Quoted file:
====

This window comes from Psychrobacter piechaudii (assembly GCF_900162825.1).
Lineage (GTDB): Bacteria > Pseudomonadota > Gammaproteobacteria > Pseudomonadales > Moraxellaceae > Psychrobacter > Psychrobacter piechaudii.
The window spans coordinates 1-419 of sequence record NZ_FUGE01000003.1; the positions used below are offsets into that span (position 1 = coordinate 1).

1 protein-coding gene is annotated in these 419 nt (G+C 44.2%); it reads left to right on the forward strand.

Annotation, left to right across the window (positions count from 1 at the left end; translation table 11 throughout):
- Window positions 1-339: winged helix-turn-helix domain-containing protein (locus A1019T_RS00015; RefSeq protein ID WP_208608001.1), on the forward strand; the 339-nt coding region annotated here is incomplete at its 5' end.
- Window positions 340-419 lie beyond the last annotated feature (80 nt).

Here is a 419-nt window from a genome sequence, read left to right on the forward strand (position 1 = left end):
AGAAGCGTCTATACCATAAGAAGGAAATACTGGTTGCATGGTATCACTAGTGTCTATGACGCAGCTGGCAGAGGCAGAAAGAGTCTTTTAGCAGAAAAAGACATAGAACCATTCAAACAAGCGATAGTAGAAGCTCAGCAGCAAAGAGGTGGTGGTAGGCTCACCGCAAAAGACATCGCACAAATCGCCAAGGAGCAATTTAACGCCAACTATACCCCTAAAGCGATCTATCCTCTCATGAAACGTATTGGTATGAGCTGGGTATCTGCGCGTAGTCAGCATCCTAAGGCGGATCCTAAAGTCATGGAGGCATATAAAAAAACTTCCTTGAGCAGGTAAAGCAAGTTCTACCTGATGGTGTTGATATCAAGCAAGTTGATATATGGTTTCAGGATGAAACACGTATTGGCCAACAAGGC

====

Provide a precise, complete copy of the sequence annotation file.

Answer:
This window comes from Psychrobacter piechaudii (assembly GCF_900162825.1).
Lineage (GTDB): Bacteria > Pseudomonadota > Gammaproteobacteria > Pseudomonadales > Moraxellaceae > Psychrobacter > Psychrobacter piechaudii.
The window spans coordinates 1-419 of sequence record NZ_FUGE01000003.1; the positions used below are offsets into that span (position 1 = coordinate 1).

1 protein-coding gene is annotated in these 419 nt (G+C 44.2%); it reads left to right on the forward strand.

Annotation, left to right across the window (positions count from 1 at the left end; translation table 11 throughout):
- Window positions 1-339: winged helix-turn-helix domain-containing protein (locus A1019T_RS00015; RefSeq protein ID WP_208608001.1), on the forward strand; the 339-nt coding region annotated here is incomplete at its 5' end.
- Window positions 340-419 lie beyond the last annotated feature (80 nt).

Here is a 419-nt window from a genome sequence, read left to right on the forward strand (position 1 = left end):
AGAAGCGTCTATACCATAAGAAGGAAATACTGGTTGCATGGTATCACTAGTGTCTATGACGCAGCTGGCAGAGGCAGAAAGAGTCTTTTAGCAGAAAAAGACATAGAACCATTCAAACAAGCGATAGTAGAAGCTCAGCAGCAAAGAGGTGGTGGTAGGCTCACCGCAAAAGACATCGCACAAATCGCCAAGGAGCAATTTAACGCCAACTATACCCCTAAAGCGATCTATCCTCTCATGAAACGTATTGGTATGAGCTGGGTATCTGCGCGTAGTCAGCATCCTAAGGCGGATCCTAAAGTCATGGAGGCATATAAAAAAACTTCCTTGAGCAGGTAAAGCAAGTTCTACCTGATGGTGTTGATATCAAGCAAGTTGATATATGGTTTCAGGATGAAACACGTATTGGCCAACAAGGC